If You ‘Like’ Mein Kampf

After the deadly shootings in Arizona over the weekend, we take a look at people who claim to ‘like’ Adolf Hitler’s “Mein Kampf.” Read More

By / January 10, 2011

Here is a quick rundown of my initial thoughts upon hearing that somebody went on a shooting rampage in Arizona; killing a 9-year-old girl, a federal judge, and critically injuring Representative Gabrielle Giffords.  Even now, at the time of this writing, this is an incident with little to define it aside from its senselessness.

In no particular order, I thought to myself:

  • This might be a terrorist attack.
  • The congresswoman is Jewish. Maybe it was a hate crime?
  • Is this a 2nd Amendment obsessive out to prove a point?

I’ll admit that each notion has me pigeonholing the shooter; when, in fact, I had no real picture of his motives.  The killer could have been mentally disturbed and firing without reason or the whole ordeal could have been a robbery gone wrong.  But in the culture of fear we live in, and given the location of the shooting, was I really wrong to think any of those things?

Answers surfaced in less than a few hours, and people tried to piece together what had happened in that Arizona grocery store.  With some knowledge of the shooter, the questions people were asking weren’t that different from my own.

Was Jared Lee Loughner taking Sarah Palin’s target map seriously?  Was he a fringe Tea Party supporter?  Was he a left-wing anti-government nut making a statement?  Nothing was too clear, except for a few hard to decipher ramblings in the form of YouTube videos, and a Myspace profile that was quickly taken down.

Loughner’s Myspace profile was short-lived, and I have to assume the site was rightfully trying to distance itself from the tragedy.   Minutes before the profile disappeared, somebody thought fast enough to grab a screenshot, which quickly spread to every single newspaper and website in the country.   The profile listed Adolf Hitler’s Mein Kampf as a favorite book.   Along with Hitler’s book were novels that sit on many of our bookshelves and are required reading in high schools across the country, from Orwell’s Animal Farm to Hemingway’s The Old Man and the Sea.

Some folks could play armchair criminologist and piece together a profile of the suspect just through his reading tastes, but the very mention of Hitler’s book, along with the fact that Loughner actually went on a shooting spree, gives me no reason to think the guy is anything but a crazy idiot – not some complex monster fueled by intense political conviction.

Who really thinks Mein Kampf is a ‘good’ book?  Go to a Nazi rally and I’m sure you can find fans; maybe if you’re a fictional character from a Don DeLillo novel, or a real life person who studies the Holocaust for a living, you might have reason to care about the book.  But nobody likes Mein Kampf. It’s a hateful book written by a hateful man, and it holds only historical significance.   Even Hitler’s buddy, Benito Mussolini, said the book was “a boring tome that I have never been able to read.” Who else gets enjoyment out of Mein Kampf?  People like Matthew Swift, a student accused of a plotting a Columbine-style massacre at a Manchester school a few years ago.  His other favorite books were on homemade firearms and survival guides.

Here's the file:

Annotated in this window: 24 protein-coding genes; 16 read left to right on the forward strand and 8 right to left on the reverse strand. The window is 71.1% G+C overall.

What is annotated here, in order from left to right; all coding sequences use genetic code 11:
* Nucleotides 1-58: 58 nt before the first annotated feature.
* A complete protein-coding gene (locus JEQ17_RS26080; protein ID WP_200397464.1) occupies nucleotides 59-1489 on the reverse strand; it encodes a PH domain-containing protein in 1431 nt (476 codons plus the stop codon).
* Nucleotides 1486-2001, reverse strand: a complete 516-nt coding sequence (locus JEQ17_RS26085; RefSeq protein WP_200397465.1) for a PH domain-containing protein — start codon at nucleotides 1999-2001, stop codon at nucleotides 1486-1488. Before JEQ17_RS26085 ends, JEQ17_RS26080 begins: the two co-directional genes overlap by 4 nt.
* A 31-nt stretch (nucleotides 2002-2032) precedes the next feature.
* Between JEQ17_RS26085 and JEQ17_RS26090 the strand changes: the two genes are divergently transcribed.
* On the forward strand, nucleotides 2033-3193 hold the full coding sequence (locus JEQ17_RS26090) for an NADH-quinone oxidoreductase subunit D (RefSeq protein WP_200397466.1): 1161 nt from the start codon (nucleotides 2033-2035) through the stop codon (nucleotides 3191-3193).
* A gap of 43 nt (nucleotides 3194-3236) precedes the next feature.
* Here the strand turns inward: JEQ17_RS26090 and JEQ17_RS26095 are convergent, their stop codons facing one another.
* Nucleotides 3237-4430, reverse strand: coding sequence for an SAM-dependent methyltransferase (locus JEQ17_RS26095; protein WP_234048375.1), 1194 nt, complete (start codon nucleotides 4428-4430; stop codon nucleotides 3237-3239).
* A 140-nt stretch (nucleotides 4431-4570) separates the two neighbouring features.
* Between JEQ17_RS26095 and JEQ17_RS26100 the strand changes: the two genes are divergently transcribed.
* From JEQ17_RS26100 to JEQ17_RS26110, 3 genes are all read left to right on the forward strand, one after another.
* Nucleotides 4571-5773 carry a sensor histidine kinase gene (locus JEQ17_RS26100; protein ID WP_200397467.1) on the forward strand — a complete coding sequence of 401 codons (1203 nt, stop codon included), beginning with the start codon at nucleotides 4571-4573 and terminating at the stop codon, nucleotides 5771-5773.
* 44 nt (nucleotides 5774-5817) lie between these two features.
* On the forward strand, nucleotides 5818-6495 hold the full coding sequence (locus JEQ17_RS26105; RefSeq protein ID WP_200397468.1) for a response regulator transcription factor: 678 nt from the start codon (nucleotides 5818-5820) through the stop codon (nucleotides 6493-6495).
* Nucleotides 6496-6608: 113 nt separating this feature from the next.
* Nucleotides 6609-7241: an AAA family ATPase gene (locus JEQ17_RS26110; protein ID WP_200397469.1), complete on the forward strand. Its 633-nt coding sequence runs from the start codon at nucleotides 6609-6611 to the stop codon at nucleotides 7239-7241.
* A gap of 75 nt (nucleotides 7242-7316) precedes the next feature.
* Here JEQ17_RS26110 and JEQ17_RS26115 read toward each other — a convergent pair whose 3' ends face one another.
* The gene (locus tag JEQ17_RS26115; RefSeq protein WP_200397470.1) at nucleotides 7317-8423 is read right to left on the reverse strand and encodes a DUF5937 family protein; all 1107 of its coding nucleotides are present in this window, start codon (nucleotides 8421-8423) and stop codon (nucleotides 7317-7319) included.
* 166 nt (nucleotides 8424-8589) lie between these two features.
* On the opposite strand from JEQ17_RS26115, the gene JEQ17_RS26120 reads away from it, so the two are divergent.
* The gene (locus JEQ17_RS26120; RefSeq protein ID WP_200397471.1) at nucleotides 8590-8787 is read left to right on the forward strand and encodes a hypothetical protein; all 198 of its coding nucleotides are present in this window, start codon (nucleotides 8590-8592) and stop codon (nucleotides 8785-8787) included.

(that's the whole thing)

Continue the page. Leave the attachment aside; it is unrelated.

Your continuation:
At the risk of getting too personal, when I was in high school I had a friend who we will call Bob.  Bob liked Dungeons and Dragons and began to develop a liking for the anarcho-punk band Crass around the same time I did.  While my enjoyment of the band was more superficial, Bob tried to genuinely incorporate the politics of the bands into his very young life.  Bob’s interest in anarchy gave way to an interest in other political systems and ideologies.  Before I knew it, and without warning, Bob began carrying around a copy of Mein Kampf, defending murderous dictators and saying things like “Fascism isn’t necessarily Nazism” or “Hitler had an artist’s point of view”  — statements I found both incredibly bothersome and strange, considering Bob’s father was a Jew.  Bob’s newfound view caused the dissolution of our friendship until several years later, when we’d found ourselves studying at the same 24-hour diner located in-between our respective universities.   We struck up a conversation, and I felt it needed to be asked: why had Bob embraced people like Hitler, even if it was for a such a short time?  His answer was hardly shocking: he told me that he was young and angry at things he didn’t understand.  He was looking for an identity of his own, and that seemed to be a good way to find one.   Did he regret it?  “Absolutely,” he told me,  “nobody really liked Mein Kampf, except idiots.”

As I write this, I know little to nothing about Jared Lee Loughner, and about his motivations or thoughts, and for all I know, it might be weeks before the entire puzzle is put together.  I still shouldn’t make any accusations before then, but I do know he ‘liked’ Mein Kampf.

I feel pretty safe saying that if you, like Loughner, actually derive pleasure from Hitler’s book, please stay really far away from me.   You’re an idiot.